Night Moves (1975)
Directed by Arthur Penn
Produced by Robert M. Sherman
Written by Alan Sharp
Music by Michael Small
Cinematography by Bruce Surtees
Edited by Dede Allen, Stephan A. Rotter
Warner DVD – Interlibrary loan (1:39)
Recently released on Blu-ray from Warner Archive
In the first half of Night Moves, private detective Harry Moseby (Gene Hackman) is showing a woman named Paula (Jennifer Warren) a sequence of chess moves from a famous match originally played in the 1920s.
“It’s a beauty,” Paula says after Harry shows her the sequence again.
“Yeah,” Harry replies, “but he didn’t see it. He played something else and he lost. Must’ve regretted it every day of his life. I know I would have.”
In a way, I’ve just given away everything about Arthur Penn’s brilliant neo-noir Night Moves, and then again I’ve given away nothing. Night Moves is one of those movies that’s been largely overlooked for the past 40 years, at least by the majority of the moviegoing public (and sometimes even Gene Hackman fans). It’s a great film for many reasons (which I’ll elaborate on in a moment), but it demands from the viewer a patient and careful eye. It also requires at least two viewings (this was my third) to fully appreciate its wonders, and for a 40-year-old film, that’s asking a lot. Yet the rewards are tremendous.
Early in the film, Harry accepts a case from Arlene Iverson (Janet Ward), an aging B-movie actress who wants Harry to find her 16-year-old daughter Delly (Melanie Griffith, in her first major film role) and have her brought back home to Los Angeles. You get the feeling Arlene is probably more interested in keeping Harry around than releasing him to go find her promiscuous daughter. When Harry names his fee for taking the case, Arlene balks. “You can get cheaper,” Harry tells her. “But can I get better?” Arleen asks. Harry’s silence is telling.
In many ways Harry is a very smart detective, but in others he’s about as sharp as a bowl of Jello. He learns early on that his wife Ellen (Susan Clark) is cheating on him, then congratulates himself for confronting Ellen’s lover (Harris Yulin). Harry was a former football star, a good enough player to still be recognized by most of the people he encounters. You’d think that type of recognition would bring him more clients.
Yet the recognition – and some of his athletic prowess – brings him some interesting results. Harry has to get rough with a sleazy mechanic named Quentin (James Woods) who had a thing for Delly. Harry also learns more about Delly from a movie stuntman named Marv (Anthony Costello), who either bedded Delly, her mom, or both. It’s really not much of a spoiler to tell you that Harry eventually discovers that Delly is living in the Florida Keys with her stepfather Tom Iverson (John Crawford) and his partner, the aforementioned Paula. To no one’s surprise, Delly has no intention of returning to Los Angeles to be with her mother.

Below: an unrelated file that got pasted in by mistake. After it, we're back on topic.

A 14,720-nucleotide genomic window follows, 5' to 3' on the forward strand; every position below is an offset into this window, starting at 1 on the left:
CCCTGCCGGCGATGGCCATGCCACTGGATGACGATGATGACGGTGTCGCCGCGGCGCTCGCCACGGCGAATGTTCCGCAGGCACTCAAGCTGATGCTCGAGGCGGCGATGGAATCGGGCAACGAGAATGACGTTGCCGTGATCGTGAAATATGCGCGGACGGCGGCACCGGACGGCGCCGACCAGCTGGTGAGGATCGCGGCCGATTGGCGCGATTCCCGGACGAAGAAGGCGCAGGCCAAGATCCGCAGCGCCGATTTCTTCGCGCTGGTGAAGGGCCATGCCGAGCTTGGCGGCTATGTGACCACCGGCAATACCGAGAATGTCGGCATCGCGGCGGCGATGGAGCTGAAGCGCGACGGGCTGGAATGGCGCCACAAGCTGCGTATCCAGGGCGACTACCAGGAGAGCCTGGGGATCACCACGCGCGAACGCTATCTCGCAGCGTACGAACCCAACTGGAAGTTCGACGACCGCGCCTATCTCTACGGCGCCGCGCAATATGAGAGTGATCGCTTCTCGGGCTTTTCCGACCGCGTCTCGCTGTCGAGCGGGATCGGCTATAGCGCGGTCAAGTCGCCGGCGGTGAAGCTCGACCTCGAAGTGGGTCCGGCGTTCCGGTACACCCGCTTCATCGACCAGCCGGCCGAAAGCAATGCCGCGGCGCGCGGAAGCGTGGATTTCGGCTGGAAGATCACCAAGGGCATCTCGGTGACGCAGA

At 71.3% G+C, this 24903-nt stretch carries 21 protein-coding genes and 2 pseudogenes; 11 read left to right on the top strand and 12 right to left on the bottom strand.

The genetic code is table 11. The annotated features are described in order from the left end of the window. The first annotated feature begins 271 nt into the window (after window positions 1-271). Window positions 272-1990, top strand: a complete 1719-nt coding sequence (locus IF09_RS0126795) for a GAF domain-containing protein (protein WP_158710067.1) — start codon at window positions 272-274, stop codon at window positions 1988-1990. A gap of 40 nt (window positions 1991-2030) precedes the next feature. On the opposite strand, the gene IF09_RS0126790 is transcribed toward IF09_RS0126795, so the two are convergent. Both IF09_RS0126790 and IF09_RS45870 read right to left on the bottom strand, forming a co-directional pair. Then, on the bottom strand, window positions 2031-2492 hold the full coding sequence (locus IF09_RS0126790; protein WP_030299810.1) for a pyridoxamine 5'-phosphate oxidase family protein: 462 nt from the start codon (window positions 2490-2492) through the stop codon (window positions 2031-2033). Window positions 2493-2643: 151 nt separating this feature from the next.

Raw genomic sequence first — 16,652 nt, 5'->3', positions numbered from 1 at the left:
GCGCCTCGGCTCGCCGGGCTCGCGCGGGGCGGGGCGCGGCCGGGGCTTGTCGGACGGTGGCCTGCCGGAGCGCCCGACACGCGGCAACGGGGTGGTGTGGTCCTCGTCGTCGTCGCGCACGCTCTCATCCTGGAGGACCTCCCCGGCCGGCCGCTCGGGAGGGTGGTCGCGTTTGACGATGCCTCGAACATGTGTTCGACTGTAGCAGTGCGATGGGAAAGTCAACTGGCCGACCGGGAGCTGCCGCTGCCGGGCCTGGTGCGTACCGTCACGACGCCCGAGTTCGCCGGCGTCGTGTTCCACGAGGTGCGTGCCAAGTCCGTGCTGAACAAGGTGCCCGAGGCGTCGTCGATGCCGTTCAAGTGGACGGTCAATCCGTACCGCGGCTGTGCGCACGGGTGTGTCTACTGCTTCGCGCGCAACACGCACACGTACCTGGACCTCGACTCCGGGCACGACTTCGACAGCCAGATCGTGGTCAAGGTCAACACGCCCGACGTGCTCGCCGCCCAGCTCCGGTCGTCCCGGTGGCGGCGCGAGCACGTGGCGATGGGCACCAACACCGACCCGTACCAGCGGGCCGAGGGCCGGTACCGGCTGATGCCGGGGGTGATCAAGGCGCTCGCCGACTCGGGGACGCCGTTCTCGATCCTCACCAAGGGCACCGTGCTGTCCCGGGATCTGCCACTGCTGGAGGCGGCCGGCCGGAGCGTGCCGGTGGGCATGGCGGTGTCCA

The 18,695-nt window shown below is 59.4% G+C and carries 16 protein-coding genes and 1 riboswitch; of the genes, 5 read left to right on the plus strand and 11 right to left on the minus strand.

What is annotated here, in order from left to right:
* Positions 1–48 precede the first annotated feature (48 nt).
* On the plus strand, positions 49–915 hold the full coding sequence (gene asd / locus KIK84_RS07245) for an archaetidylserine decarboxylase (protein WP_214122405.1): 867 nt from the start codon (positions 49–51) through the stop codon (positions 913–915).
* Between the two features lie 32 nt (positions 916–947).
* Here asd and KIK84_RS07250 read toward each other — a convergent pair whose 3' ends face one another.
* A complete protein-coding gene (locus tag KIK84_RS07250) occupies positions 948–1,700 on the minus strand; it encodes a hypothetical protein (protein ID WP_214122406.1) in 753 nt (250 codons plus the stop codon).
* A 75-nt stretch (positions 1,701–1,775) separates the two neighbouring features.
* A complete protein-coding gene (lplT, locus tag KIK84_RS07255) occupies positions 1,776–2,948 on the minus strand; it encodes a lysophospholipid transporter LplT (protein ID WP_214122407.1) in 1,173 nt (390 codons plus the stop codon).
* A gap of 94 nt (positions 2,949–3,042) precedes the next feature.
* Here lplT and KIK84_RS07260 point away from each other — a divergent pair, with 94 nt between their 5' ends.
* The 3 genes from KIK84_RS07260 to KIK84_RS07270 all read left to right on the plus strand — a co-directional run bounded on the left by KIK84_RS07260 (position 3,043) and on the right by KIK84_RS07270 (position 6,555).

It’s at this point that the film really becomes interesting as Harry attempts to piece together Delly’s relationship to Tom and Paula as well as Tom and Paula’s relationship to each other. And is Paula interested in developing something with Harry? Her conversations vary from no-nonsense exchanges to cryptic late-night ramblings. Harry’s not exactly sure what she’s all about, but at one point he starts probing for answers. “You’re asking the wrong questions,” Paula responds. We realize that she’s talking about the big picture; we also realize that Harry doesn’t get it.
Night Moves is all about a detective who’s out of his element in so many ways. You could think of him as the classic film noir detective who gets lost in a labyrinthine case and can’t find his way out. Part of that comes from his own lack of identity. He’s no longer the football star he was years before, he can no longer maintain a close relationship with his wife, and he can’t see what’s right in front of him. The problem is that we can’t see it either. You can’t help feel from watching that movie that you’re just as smart – maybe smarter – than Harry is, but you can’t quite put the pieces together, which literally puts you in the detective’s shoes. I admit that I couldn’t put the pieces together and many other viewers have confessed the same thing. Night Moves isn’t so vague that you can’t figure it out, but don’t be surprised if you’re wrong about a few things (or everything) by the time the end comes.
All of the characters (with the possible exception of Tom) are well drawn and developed, just enough for us to know everything we really need to know about them. Each character is also interesting enough in his or her own right to justify their own feature film. Yet this is Harry’s film and one of Hackman’s finest performances from a career stacked with one great performance after another. Just watch how Hackman uses his eyes in this film. Just one look or a quick glance at something (or someone) conveys so much of Harry’s character. Hackman knows Harry so well that when he changes the tone of his voice or speeds up or slows down his delivery, you pay attention because he’s revealing something important about Harry’s character. It’s a brilliant performance that should get more attention.
Roger Ebert wrote a positive review of Night Moves upon its initial release and praised it even further when he revisited it for his Great Movies series in 2006. It’s a spectacular film that – like everything else in the summer of 1975 – literally got eaten alive by the massive success of Jaws. No film could compete with that, but no other film has fallen into the abyss quite like Night Moves. (It’s ironic that both films share a similar underwater scene.) It’s time to rediscover this marvelous film and thanks to the new Warner Archive Blu-ray, it’s easier than ever to do so. I hope you’ll check it out.
Photos: BFI, Jonathan Rosenbaum, IMDb, Le Cinema Dreams, Noirsville